Low-energy diets differing in fibre, red meat and coffee intake equally improve insulin sensitivity in type 2 diabetes: a randomised feasibility trial

Diabetologia. 2015 Feb;58(2):255-64. doi: 10.1007/s00125-014-3457-8. Epub 2014 Nov 26.


Aims/hypothesis: Epidemiological studies have found that a diet high in fibre and coffee, but low in red meat, reduces the risk for type 2 diabetes. We tested the hypothesis that these nutritional modifications differentially improve whole-body insulin sensitivity (primary outcome) and secretion.

Methods: Inclusion criteria were: age 18-69 years, BMI ≥ 30 kg/m(2), type 2 diabetes treated with diet, metformin or acarbose and known disease duration of ≤ 5 years. Exclusion criteria were: HbA1c >75 mmol/mol (9.0%), type 1 or secondary diabetes types and acute or chronic diseases including cancer. Patients taking any medication affecting the immune system or insulin sensitivity, other than metformin, were also excluded. Of 59 patients (randomised using randomisation blocks [four or six patients] with consecutive numbers), 37 (54% female) obese type 2 diabetic patients completed this controlled parallel-group 8-week low-energy dietary intervention. The participants consumed either a diet high in cereal fibre (whole grain wheat/rye: 30-50 g/day) and coffee (≥ 5 cups/day), and free of red meat (L-RISK, n = 17) or a diet low in fibre (≤ 10 g/day), coffee-free and high in red meat (≥ 150 g/day) diet (H-RISK, n = 20). Insulin sensitivity and secretion were assessed by hyperinsulinaemic-euglycaemic clamp and intravenous glucose tolerance tests with isotope dilution. Whole-body and organ fat contents were measured by magnetic resonance imaging and spectroscopy.

Results: Whole-body insulin sensitivity increased in both groups (mean [95% CI]) (H-RISK vs L-RISK: 0.8 [0.2, 1.4] vs 1.0 [0.4, 1.7]mg kg(-1) min(-1), p = 0.59), while body weight decreased (-4.8% [-6.1%, -3.5%] vs -4.6% [-6.0%, -3.3%], respectively). Hepatic insulin sensitivity remained unchanged, whereas hepatocellular lipid content fell in both groups (-7.0% [-9.6%, -4.5%] vs -6.7% [-9.5%, -3.9%]). Subcutaneous fat mass (-1,553 [-2,767, -340] cm(3) vs -751 [-2,047; 546] cm(3), respectively) visceral fat mass (-206 [-783, 371] cm(3) vs -241 [-856, 373] cm(3), respectively) and muscle fat content (-0.09% [-0.16%, -0.02%] vs -0.02% [-0.10%, 0.05%], respectively) decreased similarly. Insulin secretion remained unchanged, while the proinflammatory marker IL-18 decreased only after the L-RISK diet.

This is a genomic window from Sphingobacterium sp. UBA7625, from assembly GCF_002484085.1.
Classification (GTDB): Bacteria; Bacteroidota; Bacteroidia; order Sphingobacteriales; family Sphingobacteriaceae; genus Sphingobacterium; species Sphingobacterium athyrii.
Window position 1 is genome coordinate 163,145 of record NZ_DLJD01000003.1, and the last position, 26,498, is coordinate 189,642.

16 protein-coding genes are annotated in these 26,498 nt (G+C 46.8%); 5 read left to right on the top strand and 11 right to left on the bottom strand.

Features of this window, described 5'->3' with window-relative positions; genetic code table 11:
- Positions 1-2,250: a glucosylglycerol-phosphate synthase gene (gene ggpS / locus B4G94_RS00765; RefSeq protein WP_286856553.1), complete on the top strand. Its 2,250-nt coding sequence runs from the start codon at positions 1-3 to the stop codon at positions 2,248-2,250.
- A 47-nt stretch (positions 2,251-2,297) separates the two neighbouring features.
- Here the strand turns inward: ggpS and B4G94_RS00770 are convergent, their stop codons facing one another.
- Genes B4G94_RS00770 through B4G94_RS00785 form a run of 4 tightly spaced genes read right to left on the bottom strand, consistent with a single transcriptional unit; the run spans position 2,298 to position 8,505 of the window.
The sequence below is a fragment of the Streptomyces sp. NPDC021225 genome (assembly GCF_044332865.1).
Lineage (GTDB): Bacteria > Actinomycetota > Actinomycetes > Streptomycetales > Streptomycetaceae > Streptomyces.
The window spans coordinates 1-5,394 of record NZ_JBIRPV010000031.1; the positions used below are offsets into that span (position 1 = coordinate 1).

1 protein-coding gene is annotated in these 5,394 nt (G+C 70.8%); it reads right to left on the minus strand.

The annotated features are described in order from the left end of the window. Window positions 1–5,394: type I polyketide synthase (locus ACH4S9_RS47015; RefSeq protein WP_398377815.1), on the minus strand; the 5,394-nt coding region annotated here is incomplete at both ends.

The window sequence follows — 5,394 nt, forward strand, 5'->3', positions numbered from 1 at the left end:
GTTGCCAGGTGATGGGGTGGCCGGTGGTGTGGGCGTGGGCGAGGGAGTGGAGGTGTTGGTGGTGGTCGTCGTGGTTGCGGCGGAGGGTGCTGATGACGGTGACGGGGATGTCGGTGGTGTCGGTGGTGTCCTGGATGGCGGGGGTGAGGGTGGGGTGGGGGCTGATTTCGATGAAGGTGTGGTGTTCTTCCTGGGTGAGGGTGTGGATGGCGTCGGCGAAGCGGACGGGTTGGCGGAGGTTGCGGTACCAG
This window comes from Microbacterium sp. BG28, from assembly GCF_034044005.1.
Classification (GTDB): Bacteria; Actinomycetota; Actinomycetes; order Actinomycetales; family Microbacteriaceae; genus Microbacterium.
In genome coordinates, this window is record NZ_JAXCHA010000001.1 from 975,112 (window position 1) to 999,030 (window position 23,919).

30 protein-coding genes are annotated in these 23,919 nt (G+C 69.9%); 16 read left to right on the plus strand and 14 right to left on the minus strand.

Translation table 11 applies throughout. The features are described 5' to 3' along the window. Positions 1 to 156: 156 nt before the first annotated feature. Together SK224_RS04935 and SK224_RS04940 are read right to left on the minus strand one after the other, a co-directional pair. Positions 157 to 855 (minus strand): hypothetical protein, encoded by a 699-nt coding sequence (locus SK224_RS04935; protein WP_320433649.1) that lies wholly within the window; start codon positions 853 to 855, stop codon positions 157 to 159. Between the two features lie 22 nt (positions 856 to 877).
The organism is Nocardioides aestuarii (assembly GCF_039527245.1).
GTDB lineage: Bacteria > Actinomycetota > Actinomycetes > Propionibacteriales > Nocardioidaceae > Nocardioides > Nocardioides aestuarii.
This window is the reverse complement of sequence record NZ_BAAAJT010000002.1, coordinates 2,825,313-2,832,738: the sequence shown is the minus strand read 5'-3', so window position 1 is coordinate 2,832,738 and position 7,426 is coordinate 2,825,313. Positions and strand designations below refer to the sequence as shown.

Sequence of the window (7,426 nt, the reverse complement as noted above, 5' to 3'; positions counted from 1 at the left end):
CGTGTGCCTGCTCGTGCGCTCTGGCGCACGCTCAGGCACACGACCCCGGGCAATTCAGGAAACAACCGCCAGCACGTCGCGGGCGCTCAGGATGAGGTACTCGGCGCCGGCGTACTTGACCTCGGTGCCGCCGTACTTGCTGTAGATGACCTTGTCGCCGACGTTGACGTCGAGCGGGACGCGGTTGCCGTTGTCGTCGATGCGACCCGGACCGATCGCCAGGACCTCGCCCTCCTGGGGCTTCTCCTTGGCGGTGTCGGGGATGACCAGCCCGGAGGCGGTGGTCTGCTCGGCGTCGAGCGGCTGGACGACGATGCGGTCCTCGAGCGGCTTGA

Conclusions/interpretation: No evidence of a difference between both low-energy diets was identified. Thus, energy restriction per se seems to be key for improving insulin action in phases of active weight loss in obese type 2 diabetic patients, with a potential improvement of subclinical inflammation with the L-RISK diet.

Trial registration: Clinicaltrials.gov NCT01409330.

Funding: This study was supported by the Ministry of Science and Research of the State of North Rhine-Westphalia (MIWF NRW), the German Federal Ministry of Health (BMG), the Federal Ministry for Research (BMBF) to the Center for Diabetes Research (DZD e.V.) and the Helmholtz Alliance Imaging and Curing Environmental Metabolic Diseases (ICEMED).

Publication types

  • Randomized Controlled Trial
  • Research Support, Non-U.S. Gov't

MeSH terms

  • Adult
  • Aged
  • Animals
  • Body Mass Index
  • Caloric Restriction / methods*
  • Cattle
  • Coffee*
  • Diabetes Mellitus, Type 2 / diet therapy*
  • Diabetes Mellitus, Type 2 / metabolism
  • Dietary Fiber*
  • Edible Grain
  • Feasibility Studies
  • Female
  • Follow-Up Studies
  • Glucose Clamp Technique
  • Humans
  • Insulin Resistance
  • Male
  • Meat*
  • Middle Aged
  • Obesity / diet therapy*
  • Obesity / metabolism
  • Treatment Outcome
  • Weight Loss*


  • Coffee
  • Dietary Fiber

Associated data

  • ClinicalTrials.gov/NCT01409330